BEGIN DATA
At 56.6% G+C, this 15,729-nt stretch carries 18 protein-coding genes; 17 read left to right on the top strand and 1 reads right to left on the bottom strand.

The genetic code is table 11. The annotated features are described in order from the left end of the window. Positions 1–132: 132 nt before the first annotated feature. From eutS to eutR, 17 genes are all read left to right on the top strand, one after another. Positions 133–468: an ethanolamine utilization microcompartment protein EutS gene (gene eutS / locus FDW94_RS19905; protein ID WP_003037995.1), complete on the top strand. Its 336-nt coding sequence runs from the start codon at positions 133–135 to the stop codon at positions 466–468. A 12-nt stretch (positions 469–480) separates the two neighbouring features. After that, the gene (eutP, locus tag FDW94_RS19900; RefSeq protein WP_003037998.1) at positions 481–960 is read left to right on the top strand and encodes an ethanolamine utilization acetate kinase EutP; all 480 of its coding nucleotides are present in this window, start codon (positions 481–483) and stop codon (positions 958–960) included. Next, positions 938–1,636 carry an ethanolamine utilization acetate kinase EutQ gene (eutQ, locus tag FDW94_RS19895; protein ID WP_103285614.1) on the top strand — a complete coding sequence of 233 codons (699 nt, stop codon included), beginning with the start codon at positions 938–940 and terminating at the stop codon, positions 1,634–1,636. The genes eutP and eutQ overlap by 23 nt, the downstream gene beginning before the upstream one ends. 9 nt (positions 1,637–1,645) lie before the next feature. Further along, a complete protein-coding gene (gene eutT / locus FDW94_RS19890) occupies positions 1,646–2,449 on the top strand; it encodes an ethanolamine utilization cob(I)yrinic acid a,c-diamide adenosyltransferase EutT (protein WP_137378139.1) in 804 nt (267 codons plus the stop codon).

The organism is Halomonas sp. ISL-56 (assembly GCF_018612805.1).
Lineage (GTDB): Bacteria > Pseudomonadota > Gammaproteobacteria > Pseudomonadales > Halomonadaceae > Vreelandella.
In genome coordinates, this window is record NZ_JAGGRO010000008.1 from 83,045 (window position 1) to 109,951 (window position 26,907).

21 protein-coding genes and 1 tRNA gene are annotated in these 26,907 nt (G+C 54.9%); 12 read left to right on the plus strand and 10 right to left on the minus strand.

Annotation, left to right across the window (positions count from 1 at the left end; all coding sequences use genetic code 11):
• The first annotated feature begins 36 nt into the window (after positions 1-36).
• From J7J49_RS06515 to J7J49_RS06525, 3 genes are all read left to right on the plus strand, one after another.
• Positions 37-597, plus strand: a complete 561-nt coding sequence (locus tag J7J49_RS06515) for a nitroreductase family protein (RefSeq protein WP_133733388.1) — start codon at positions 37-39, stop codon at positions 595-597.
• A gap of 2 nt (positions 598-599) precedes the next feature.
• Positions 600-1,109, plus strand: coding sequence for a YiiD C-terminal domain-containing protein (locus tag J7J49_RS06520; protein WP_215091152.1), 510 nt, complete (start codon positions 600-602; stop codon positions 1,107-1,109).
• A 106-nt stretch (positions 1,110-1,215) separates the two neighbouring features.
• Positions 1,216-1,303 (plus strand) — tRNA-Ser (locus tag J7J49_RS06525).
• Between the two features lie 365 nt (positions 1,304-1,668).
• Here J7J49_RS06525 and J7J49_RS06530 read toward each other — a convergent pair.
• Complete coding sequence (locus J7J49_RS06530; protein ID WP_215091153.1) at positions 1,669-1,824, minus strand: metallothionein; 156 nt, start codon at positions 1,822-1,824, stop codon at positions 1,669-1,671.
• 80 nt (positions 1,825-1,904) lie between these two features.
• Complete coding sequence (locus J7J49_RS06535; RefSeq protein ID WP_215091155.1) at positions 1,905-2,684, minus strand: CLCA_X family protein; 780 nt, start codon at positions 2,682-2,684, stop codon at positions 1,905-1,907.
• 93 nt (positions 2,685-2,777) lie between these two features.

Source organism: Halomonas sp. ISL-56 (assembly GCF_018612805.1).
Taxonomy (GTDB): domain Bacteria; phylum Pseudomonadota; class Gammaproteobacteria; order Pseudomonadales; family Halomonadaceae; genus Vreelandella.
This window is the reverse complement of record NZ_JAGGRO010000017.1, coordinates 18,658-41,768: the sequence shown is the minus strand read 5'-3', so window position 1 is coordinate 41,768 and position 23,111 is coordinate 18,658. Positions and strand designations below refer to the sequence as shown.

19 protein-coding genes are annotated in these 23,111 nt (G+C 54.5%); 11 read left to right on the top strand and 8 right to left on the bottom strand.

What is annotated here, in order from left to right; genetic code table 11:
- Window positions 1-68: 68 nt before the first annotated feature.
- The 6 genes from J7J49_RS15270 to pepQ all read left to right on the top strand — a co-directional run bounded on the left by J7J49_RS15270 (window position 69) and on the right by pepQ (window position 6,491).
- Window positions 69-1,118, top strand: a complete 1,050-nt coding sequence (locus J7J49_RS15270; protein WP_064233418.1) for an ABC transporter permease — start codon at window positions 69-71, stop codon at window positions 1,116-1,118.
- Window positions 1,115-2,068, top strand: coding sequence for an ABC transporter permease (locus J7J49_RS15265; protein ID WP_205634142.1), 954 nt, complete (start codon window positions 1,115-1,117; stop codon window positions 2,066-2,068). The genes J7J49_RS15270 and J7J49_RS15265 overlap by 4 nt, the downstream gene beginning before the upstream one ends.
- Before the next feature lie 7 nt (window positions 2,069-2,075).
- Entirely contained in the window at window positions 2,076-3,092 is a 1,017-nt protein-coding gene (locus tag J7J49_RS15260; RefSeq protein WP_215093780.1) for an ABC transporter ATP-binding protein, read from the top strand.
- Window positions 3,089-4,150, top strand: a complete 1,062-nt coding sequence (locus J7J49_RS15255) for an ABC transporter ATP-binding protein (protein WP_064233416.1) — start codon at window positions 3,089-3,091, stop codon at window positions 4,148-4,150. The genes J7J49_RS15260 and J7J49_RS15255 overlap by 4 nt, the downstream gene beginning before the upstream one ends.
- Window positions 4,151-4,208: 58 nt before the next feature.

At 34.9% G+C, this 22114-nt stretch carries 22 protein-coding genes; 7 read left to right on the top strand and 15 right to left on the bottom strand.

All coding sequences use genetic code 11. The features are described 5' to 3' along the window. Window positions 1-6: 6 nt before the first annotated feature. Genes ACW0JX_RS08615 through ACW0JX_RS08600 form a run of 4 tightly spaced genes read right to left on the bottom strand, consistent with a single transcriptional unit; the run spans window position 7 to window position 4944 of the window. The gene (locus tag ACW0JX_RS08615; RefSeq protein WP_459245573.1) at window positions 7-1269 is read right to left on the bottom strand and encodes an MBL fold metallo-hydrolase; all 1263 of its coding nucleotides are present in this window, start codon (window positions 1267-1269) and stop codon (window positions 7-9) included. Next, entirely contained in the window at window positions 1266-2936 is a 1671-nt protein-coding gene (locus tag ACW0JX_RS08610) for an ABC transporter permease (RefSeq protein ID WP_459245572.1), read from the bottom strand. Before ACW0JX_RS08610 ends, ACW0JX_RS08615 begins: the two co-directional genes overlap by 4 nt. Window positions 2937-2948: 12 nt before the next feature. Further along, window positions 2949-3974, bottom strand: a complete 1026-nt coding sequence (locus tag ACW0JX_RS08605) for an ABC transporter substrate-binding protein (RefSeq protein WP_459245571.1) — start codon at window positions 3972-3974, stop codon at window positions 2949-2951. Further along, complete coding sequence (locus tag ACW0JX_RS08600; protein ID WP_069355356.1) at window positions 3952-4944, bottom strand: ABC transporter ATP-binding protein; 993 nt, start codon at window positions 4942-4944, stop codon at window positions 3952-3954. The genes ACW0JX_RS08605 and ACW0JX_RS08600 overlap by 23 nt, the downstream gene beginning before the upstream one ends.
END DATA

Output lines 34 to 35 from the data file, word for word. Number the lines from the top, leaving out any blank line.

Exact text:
At 34.9% G+C, this 22114-nt stretch carries 22 protein-coding genes; 7 read left to right on the top strand and 15 right to left on the bottom strand.

All coding sequences use genetic code 11. The features are described 5' to 3' along the window. Window positions 1-6: 6 nt before the first annotated feature. Genes ACW0JX_RS08615 through ACW0JX_RS08600 form a run of 4 tightly spaced genes read right to left on the bottom strand, consistent with a single transcriptional unit; the run spans window position 7 to window position 4944 of the window. The gene (locus tag ACW0JX_RS08615; RefSeq protein WP_459245573.1) at window positions 7-1269 is read right to left on the bottom strand and encodes an MBL fold metallo-hydrolase; all 1263 of its coding nucleotides are present in this window, start codon (window positions 1267-1269) and stop codon (window positions 7-9) included. Next, entirely contained in the window at window positions 1266-2936 is a 1671-nt protein-coding gene (locus tag ACW0JX_RS08610) for an ABC transporter permease (RefSeq protein ID WP_459245572.1), read from the bottom strand. Before ACW0JX_RS08610 ends, ACW0JX_RS08615 begins: the two co-directional genes overlap by 4 nt. Window positions 2937-2948: 12 nt before the next feature. Further along, window positions 2949-3974, bottom strand: a complete 1026-nt coding sequence (locus tag ACW0JX_RS08605) for an ABC transporter substrate-binding protein (RefSeq protein WP_459245571.1) — start codon at window positions 3972-3974, stop codon at window positions 2949-2951. Further along, complete coding sequence (locus tag ACW0JX_RS08600; protein ID WP_069355356.1) at window positions 3952-4944, bottom strand: ABC transporter ATP-binding protein; 993 nt, start codon at window positions 4942-4944, stop codon at window positions 3952-3954. The genes ACW0JX_RS08605 and ACW0JX_RS08600 overlap by 23 nt, the downstream gene beginning before the upstream one ends.